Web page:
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Where Will Americans Go to Church in 2025?
By: Lyle E. Schaller

Between 1998 and 2008, the combined worship attendance in all of the Protestant congregations in the United States increased by an estimated 6 to 7 percent on the typical weekend. If that rate of increase drops to only 5 percent for the 2010-2020 decade, we can predict with absolute certainty that rate of growth in churchgoers will not be distributed evenly among all religious bodies!

For comparison purposes, the United States Bureau of the Census has projected a 9 percent increase in the resident population between 2010 and 2020. These demographers also expect the number of women ages 55 and over in the total population will increase more rapidly than for men age 55 and over. Since mature women are more likely than mature men to go to church regularly, that estimate of a 5 percent increase in Protestant church attendance may be low.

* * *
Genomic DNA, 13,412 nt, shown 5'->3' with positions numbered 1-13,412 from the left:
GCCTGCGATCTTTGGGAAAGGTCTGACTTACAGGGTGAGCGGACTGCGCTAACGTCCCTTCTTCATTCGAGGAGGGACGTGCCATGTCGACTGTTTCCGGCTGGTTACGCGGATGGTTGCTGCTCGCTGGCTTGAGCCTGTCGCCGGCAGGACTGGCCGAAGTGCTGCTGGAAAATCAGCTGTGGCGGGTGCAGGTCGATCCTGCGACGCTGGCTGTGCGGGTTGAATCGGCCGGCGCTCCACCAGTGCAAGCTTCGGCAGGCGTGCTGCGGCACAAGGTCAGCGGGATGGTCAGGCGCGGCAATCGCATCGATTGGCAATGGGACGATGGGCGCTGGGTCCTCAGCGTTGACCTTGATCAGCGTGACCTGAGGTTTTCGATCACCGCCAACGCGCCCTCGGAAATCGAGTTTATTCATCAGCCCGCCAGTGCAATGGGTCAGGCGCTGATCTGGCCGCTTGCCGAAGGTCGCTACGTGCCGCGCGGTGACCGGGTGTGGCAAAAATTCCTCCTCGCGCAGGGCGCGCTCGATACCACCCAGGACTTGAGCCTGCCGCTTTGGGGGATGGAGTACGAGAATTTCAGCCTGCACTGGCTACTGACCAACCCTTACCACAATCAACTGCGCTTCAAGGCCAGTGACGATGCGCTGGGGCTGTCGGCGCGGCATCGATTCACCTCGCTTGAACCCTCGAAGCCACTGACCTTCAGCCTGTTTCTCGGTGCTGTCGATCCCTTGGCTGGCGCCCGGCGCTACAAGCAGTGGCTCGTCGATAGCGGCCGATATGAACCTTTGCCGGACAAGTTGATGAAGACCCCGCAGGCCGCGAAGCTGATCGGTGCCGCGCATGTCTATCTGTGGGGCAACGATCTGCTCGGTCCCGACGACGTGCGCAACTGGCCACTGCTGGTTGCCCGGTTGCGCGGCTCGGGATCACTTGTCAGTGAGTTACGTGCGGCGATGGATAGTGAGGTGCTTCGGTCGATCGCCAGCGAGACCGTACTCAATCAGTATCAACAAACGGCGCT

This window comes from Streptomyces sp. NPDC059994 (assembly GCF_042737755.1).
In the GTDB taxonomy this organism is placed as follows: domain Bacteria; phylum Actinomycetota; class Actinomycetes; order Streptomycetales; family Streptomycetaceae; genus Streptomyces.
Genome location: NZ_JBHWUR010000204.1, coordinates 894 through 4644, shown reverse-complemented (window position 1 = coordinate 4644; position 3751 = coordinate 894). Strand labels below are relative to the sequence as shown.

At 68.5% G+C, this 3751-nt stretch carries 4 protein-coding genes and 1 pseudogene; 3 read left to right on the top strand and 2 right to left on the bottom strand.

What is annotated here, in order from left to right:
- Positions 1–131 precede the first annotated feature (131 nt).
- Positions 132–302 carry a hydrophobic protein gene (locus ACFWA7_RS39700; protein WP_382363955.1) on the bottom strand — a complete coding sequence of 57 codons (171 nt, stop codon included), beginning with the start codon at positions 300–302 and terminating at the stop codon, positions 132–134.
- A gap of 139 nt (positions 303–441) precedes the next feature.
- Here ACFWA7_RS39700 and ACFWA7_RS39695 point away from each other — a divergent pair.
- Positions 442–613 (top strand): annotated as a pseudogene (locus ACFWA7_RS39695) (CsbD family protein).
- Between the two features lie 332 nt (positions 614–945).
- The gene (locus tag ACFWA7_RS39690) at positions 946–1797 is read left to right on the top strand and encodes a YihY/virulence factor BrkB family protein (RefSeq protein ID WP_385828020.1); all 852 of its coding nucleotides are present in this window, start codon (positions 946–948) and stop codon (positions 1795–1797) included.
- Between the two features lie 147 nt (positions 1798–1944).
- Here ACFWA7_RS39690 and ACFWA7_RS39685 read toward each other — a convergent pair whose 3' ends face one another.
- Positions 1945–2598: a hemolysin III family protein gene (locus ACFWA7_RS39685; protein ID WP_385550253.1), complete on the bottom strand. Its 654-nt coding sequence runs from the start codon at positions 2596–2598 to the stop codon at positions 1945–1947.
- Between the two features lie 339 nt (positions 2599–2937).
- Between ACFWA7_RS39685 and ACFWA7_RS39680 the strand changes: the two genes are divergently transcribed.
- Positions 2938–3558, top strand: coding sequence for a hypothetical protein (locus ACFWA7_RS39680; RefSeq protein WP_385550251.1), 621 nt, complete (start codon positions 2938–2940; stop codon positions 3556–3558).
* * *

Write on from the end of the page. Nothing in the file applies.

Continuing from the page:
Another reason it probably is low is that Mass attendance in Roman Catholic parishes in America has dropped in recent years, and it is doubtful if that trend will be completely reversed before 2020. It also should be noted that at least a few Protestant denominations have been implementing a collection of operational policies, priorities, plans, programs, and practices that are consistent with and supportive of a decrease in both membership and worship attendance.

Who Won't Grow?
The easiest prediction to make is to identify the congregations that are least likely to experience significant numerical growth during this second decade of the 21st century. (The purists may define that as 2011 to 2020.) Most of these congregations fit into one or more of five categories.

The more highly visible category consists of those congregations that have gathered in the same room for the corporate worship of God since before 1975, own fewer than 35 spaces of off-street parking, average fewer than 50 at weekend worship, and are comfortable identifying themselves as "one big family."

A second group of congregations can place the blame on Henry Ford. When he invented the $5 a day wage for every adult employee in 1914, one of his motivations was that every worker should be able to own an automobile. Achievement of that goal marked the beginning of the end for the goal that every Christian congregation should serve a geographically defined constituency. Those congregations that adopt a ministry plan designed to "serve the residents of our neighborhood" face an uphill struggle! As the distance of that journey from home to work continues to increase, so does the length of the journey from home to church.